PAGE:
As armyworms strike, the GMO debate continues

None of the East African Community (EAC) countries has escaped the fall armyworm invasion as the caterpillar continues on its destructive march on the continent. As of May 2017, about 420,000 hectares of the maize crop in Eastern and Southern Africa had been destroyed by the worm.

None of the East African Community (EAC) countries has escaped the fall armyworm invasion as the caterpillar continues on its destructive march on the continent. As of May 2017, about 420,000 hectares of the maize crop in Eastern and Southern Africa had been destroyed by the worm.

Few countries effectively manage to deal with it.

And though Rwanda has somewhat managed the problem with pesticides, it was not before some 15,300 hectares of the crop had been destroyed.

Still, this offers some modicum of hope that pesticides could still work. Otherwise, despite sustained pesticide use, the worm continues on the rampage in other countries in the region and on the continent.

It is acknowledged that there is no single-bullet solution, with other possible answers ranging from use of biological agents such as parasites to infectiously kill the worm, to genetically engineered crops the caterpillars find difficult to attack.

While countries such as the US use genetically modified crops mixing it with other methods to control the fall armyworm, many in EAC are strongly opposed to the use of GMOs. This is despite genetically modified maize showing some promise in local trials.

A strain developed in Uganda, for instance, already demonstrates resistance to the fall armyworm compared with non-transgenic maize materials. However, further field trials are required to confirm its efficacy. The National Biosafety Bill 2017 that has just been passed by the country’s Parliament now brings it within grasp of Uganda’s farmers to have access to genetically engineered maize and other products.

This is not to say such maize will be easily acceptable elsewhere in the region. Rwanda, among others, remains categorical about possible influx of genetically modified crops. The Minister for Agriculture and Animal Resources has previously been quoted speaking against GMO crop imports, particularly maize and bananas, until Rwanda’s biosafety standards are in place and acceptable to all parties in the country.

Indeed, acceptability is sacrosanct and must be respected. This characterises the official position as currently obtains in the other EAC countries, despite Uganda and Kenya being just shy of legally allowing GM products.

Yet, as the debate continues, there remains the not so simple argument that it has taken some form of genetic modification through human agricultural evolution to place food crops on the table in their present palatable form, making it a matter of perception whether GMO products should be viewed as necessarily harmful or simply unacceptable because of technological manipulation. This is not to say the products should not satisfy stringent standards on the environment or a healthy palate.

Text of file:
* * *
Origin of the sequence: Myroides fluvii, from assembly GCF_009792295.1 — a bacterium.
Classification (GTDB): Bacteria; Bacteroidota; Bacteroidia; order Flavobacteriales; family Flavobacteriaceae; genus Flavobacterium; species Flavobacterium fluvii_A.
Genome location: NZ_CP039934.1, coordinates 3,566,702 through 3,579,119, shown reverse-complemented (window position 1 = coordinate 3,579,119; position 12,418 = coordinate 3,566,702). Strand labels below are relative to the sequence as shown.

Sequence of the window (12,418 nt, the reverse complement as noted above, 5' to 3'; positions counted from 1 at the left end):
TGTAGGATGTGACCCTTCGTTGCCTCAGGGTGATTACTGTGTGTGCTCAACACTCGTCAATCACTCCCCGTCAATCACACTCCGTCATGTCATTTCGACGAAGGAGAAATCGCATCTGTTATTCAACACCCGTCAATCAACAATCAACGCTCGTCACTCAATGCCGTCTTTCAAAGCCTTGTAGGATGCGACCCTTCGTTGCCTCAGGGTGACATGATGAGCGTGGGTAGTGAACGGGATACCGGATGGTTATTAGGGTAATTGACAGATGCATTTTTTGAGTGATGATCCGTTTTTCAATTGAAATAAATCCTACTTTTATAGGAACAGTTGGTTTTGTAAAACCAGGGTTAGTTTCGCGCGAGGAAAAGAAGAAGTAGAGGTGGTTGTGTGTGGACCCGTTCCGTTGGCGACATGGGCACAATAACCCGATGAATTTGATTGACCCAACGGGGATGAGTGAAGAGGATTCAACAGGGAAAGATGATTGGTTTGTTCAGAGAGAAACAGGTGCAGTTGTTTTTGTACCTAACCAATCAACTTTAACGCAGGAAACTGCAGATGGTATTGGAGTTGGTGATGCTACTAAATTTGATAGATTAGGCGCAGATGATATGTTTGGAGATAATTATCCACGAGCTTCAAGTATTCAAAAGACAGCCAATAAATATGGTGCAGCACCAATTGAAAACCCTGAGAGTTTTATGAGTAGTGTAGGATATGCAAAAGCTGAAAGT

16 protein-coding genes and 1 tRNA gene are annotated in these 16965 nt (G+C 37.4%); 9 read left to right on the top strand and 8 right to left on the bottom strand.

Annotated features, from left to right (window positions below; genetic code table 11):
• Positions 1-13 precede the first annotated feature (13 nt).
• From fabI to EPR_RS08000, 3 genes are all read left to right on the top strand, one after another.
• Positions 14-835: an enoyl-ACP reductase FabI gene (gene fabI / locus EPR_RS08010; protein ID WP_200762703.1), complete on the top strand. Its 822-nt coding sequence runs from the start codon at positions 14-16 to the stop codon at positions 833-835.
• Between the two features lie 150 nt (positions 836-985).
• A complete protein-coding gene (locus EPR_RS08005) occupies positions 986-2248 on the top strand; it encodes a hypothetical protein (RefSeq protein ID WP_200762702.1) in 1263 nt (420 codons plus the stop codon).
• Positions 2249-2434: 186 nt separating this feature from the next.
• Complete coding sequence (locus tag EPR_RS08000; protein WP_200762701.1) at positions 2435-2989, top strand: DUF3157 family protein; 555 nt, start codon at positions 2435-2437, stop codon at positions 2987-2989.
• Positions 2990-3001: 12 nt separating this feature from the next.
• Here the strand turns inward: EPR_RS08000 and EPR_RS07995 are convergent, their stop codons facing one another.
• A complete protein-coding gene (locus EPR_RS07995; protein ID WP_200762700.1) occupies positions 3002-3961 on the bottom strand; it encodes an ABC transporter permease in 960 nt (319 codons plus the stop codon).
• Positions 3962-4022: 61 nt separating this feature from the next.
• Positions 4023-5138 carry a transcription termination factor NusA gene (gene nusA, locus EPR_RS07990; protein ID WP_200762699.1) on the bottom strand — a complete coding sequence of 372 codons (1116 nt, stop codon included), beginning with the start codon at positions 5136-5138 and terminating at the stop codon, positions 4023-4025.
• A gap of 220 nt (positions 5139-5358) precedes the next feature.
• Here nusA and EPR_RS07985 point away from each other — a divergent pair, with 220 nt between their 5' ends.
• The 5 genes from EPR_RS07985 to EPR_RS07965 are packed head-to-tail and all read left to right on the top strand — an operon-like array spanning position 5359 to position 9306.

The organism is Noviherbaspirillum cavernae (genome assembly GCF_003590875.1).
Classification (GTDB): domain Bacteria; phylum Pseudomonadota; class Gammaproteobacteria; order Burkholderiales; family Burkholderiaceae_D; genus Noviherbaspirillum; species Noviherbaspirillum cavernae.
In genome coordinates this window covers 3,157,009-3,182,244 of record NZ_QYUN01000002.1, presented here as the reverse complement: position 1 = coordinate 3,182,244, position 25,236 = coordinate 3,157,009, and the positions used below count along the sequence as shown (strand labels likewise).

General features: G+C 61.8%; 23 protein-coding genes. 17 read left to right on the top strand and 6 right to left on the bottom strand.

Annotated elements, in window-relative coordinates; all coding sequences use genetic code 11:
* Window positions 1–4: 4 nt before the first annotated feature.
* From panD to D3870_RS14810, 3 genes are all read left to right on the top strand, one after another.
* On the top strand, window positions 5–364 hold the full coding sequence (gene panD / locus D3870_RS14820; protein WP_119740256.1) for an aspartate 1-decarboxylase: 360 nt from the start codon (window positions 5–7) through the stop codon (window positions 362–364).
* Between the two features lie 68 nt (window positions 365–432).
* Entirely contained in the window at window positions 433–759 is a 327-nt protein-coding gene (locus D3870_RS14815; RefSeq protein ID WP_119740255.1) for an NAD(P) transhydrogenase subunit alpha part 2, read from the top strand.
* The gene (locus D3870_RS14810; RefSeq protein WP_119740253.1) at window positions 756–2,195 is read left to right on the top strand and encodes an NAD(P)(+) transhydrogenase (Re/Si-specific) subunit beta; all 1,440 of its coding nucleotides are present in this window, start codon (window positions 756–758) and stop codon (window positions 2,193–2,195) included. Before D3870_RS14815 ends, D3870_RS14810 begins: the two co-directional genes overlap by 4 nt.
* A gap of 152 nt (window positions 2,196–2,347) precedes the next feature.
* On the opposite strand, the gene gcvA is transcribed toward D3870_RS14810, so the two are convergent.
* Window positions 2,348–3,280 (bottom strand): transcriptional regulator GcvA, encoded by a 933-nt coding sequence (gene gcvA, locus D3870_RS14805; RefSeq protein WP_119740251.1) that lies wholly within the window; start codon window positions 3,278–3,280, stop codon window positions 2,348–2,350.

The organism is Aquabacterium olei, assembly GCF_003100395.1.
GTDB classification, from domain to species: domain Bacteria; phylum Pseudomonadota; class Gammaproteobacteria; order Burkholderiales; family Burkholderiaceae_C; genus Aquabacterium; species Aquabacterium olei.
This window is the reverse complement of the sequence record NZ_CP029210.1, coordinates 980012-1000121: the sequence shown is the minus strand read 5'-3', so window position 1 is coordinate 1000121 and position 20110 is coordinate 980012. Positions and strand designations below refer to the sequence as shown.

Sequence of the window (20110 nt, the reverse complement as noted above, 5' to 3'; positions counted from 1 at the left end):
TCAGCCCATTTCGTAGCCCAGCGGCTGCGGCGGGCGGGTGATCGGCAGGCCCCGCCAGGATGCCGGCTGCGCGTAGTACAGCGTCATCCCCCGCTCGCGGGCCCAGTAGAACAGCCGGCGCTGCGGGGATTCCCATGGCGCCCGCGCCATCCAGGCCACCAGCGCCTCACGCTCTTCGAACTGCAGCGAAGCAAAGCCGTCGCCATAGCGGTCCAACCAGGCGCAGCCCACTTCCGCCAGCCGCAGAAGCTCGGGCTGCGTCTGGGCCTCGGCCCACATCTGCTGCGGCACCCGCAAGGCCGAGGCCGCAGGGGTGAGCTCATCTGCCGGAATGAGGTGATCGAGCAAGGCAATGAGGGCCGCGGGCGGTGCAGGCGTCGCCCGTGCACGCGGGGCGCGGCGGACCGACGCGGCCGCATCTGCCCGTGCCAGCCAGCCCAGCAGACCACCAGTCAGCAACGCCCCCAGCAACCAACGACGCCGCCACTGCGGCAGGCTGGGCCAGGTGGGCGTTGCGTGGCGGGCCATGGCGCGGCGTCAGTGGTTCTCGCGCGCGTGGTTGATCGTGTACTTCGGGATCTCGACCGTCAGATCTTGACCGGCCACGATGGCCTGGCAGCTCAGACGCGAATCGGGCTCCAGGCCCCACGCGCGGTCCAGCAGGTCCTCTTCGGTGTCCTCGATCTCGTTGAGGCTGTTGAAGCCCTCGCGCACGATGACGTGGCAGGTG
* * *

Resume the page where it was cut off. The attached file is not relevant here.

This line of argument maintains that if they may offer a solution, they ought to be considered along with bio-pesticides and biological agents such as egg and larval parasitoids being used to manage the fall armyworm in countries such as Brazil, Venezuela and Honduras in South America.

The stakes require such a consideration. Maize remains a staple food for more than 200 million people in sub-Saharan Africa where the worm devastation has added to the severe drought caused by the 2015/2016 El Nino weather phenomenon we have just emerged from. And though the area already destroyed may appear a mere fraction – around 1.2 per cent – of the about 35 million hectares under cultivation in sub-Saharan Africa, the threat of starvation it poses has had the world scrambling to find a viable solution.

One estimate by the Centre for Agriculture and Biosciences International in April had projected the damage the fall armyworm (FAW) could cause at about $3 billion by the end of the first quarter in 2018. That’s a lot of staple food’s worth.

The FAW is known to feed on more than 90 plant species that include grass family crops such as maize, millet, sorghum, rice and wheat, as well as various pasture grass varieties, not to mention legumes among others. The peril it poses if left unchecked is, therefore, quite considerable in a continent already stressed by other hunger threatening challenges ranging from climate change to conflict.

Other dollar estimates, pegging it on the amount Brazil spends to contain the worm, put it at $600 million annually to keep the caterpillar in check in Sub-Saharan Africa.

The figures quantifying possible damage and cost of countering the threat derive from a series of meetings in the region and beyond, particularly under the aegis of the Food and Agricultural Organisation, since the fall armyworm was detected in Nigeria in January 2016.

This has necessarily placed all possible options on the table.

The views expressed in this article are of the author and do not necessarily represent those of The New Times.